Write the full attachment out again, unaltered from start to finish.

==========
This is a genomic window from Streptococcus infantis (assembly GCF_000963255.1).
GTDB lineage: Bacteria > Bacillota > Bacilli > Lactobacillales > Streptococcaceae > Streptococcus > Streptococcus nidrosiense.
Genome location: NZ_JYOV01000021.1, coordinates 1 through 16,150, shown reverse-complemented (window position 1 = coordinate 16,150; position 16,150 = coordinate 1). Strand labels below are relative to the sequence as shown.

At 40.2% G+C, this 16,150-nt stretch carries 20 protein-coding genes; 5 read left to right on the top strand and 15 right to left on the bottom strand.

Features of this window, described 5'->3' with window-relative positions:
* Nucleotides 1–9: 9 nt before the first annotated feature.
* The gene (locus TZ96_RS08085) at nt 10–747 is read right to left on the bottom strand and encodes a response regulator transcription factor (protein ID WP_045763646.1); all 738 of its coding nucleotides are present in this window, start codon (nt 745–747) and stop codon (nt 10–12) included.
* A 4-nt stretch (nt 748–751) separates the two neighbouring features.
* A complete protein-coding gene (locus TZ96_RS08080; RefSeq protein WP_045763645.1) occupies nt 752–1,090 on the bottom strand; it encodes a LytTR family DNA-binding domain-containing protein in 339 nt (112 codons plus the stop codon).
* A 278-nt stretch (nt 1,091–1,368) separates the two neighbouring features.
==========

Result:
This is a genomic window from Streptococcus infantis (assembly GCF_000963255.1).
GTDB lineage: Bacteria > Bacillota > Bacilli > Lactobacillales > Streptococcaceae > Streptococcus > Streptococcus nidrosiense.
Genome location: NZ_JYOV01000021.1, coordinates 1 through 16,150, shown reverse-complemented (window position 1 = coordinate 16,150; position 16,150 = coordinate 1). Strand labels below are relative to the sequence as shown.

At 40.2% G+C, this 16,150-nt stretch carries 20 protein-coding genes; 5 read left to right on the top strand and 15 right to left on the bottom strand.

Features of this window, described 5'->3' with window-relative positions:
* Nucleotides 1–9: 9 nt before the first annotated feature.
* The gene (locus TZ96_RS08085) at nt 10–747 is read right to left on the bottom strand and encodes a response regulator transcription factor (protein ID WP_045763646.1); all 738 of its coding nucleotides are present in this window, start codon (nt 745–747) and stop codon (nt 10–12) included.
* A 4-nt stretch (nt 748–751) separates the two neighbouring features.
* A complete protein-coding gene (locus TZ96_RS08080; RefSeq protein WP_045763645.1) occupies nt 752–1,090 on the bottom strand; it encodes a LytTR family DNA-binding domain-containing protein in 339 nt (112 codons plus the stop codon).
* A 278-nt stretch (nt 1,091–1,368) separates the two neighbouring features.